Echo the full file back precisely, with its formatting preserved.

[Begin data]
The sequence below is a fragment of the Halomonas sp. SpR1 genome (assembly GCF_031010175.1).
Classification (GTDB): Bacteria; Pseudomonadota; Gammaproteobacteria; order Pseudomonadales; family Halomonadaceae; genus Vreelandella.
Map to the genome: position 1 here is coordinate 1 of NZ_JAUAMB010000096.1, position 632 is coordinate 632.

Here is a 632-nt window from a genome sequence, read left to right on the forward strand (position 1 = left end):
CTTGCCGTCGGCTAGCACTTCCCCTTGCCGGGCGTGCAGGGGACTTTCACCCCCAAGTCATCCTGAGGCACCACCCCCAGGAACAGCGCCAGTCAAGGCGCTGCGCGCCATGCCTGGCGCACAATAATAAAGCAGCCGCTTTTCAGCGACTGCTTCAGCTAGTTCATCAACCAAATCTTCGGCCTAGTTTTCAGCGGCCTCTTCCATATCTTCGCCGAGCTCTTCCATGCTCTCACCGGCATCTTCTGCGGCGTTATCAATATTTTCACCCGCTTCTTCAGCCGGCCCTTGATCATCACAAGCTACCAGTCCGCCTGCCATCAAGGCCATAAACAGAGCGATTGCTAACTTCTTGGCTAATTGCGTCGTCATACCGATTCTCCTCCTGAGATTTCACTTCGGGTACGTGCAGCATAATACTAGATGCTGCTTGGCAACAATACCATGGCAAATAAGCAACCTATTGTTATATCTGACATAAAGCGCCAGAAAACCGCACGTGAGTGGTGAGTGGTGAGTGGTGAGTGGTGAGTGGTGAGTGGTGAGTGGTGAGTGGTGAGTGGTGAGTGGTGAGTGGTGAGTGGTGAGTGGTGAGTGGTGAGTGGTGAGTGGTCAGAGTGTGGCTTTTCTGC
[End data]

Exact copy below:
The sequence below is a fragment of the Halomonas sp. SpR1 genome (assembly GCF_031010175.1).
Classification (GTDB): Bacteria; Pseudomonadota; Gammaproteobacteria; order Pseudomonadales; family Halomonadaceae; genus Vreelandella.
Map to the genome: position 1 here is coordinate 1 of NZ_JAUAMB010000096.1, position 632 is coordinate 632.

Here is a 632-nt window from a genome sequence, read left to right on the forward strand (position 1 = left end):
CTTGCCGTCGGCTAGCACTTCCCCTTGCCGGGCGTGCAGGGGACTTTCACCCCCAAGTCATCCTGAGGCACCACCCCCAGGAACAGCGCCAGTCAAGGCGCTGCGCGCCATGCCTGGCGCACAATAATAAAGCAGCCGCTTTTCAGCGACTGCTTCAGCTAGTTCATCAACCAAATCTTCGGCCTAGTTTTCAGCGGCCTCTTCCATATCTTCGCCGAGCTCTTCCATGCTCTCACCGGCATCTTCTGCGGCGTTATCAATATTTTCACCCGCTTCTTCAGCCGGCCCTTGATCATCACAAGCTACCAGTCCGCCTGCCATCAAGGCCATAAACAGAGCGATTGCTAACTTCTTGGCTAATTGCGTCGTCATACCGATTCTCCTCCTGAGATTTCACTTCGGGTACGTGCAGCATAATACTAGATGCTGCTTGGCAACAATACCATGGCAAATAAGCAACCTATTGTTATATCTGACATAAAGCGCCAGAAAACCGCACGTGAGTGGTGAGTGGTGAGTGGTGAGTGGTGAGTGGTGAGTGGTGAGTGGTGAGTGGTGAGTGGTGAGTGGTGAGTGGTGAGTGGTGAGTGGTGAGTGGTGAGTGGTGAGTGGTCAGAGTGTGGCTTTTCTGC